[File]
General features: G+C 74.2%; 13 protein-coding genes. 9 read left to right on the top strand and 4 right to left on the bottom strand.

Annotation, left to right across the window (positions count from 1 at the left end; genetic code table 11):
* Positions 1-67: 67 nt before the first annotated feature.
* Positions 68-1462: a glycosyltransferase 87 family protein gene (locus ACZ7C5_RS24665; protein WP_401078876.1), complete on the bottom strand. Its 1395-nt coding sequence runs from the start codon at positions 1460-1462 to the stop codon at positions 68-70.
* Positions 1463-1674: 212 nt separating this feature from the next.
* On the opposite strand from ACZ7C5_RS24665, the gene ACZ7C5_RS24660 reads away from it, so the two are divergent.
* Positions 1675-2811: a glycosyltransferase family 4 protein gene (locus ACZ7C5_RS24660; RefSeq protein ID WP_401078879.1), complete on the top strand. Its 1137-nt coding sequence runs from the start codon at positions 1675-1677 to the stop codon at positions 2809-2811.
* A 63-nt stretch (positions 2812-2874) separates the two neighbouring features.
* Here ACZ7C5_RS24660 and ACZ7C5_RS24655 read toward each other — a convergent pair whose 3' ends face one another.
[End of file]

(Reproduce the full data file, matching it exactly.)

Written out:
General features: G+C 74.2%; 13 protein-coding genes. 9 read left to right on the top strand and 4 right to left on the bottom strand.

Annotation, left to right across the window (positions count from 1 at the left end; genetic code table 11):
* Positions 1-67: 67 nt before the first annotated feature.
* Positions 68-1462: a glycosyltransferase 87 family protein gene (locus ACZ7C5_RS24665; protein WP_401078876.1), complete on the bottom strand. Its 1395-nt coding sequence runs from the start codon at positions 1460-1462 to the stop codon at positions 68-70.
* Positions 1463-1674: 212 nt separating this feature from the next.
* On the opposite strand from ACZ7C5_RS24665, the gene ACZ7C5_RS24660 reads away from it, so the two are divergent.
* Positions 1675-2811: a glycosyltransferase family 4 protein gene (locus ACZ7C5_RS24660; RefSeq protein ID WP_401078879.1), complete on the top strand. Its 1137-nt coding sequence runs from the start codon at positions 1675-1677 to the stop codon at positions 2809-2811.
* A 63-nt stretch (positions 2812-2874) separates the two neighbouring features.
* Here ACZ7C5_RS24660 and ACZ7C5_RS24655 read toward each other — a convergent pair whose 3' ends face one another.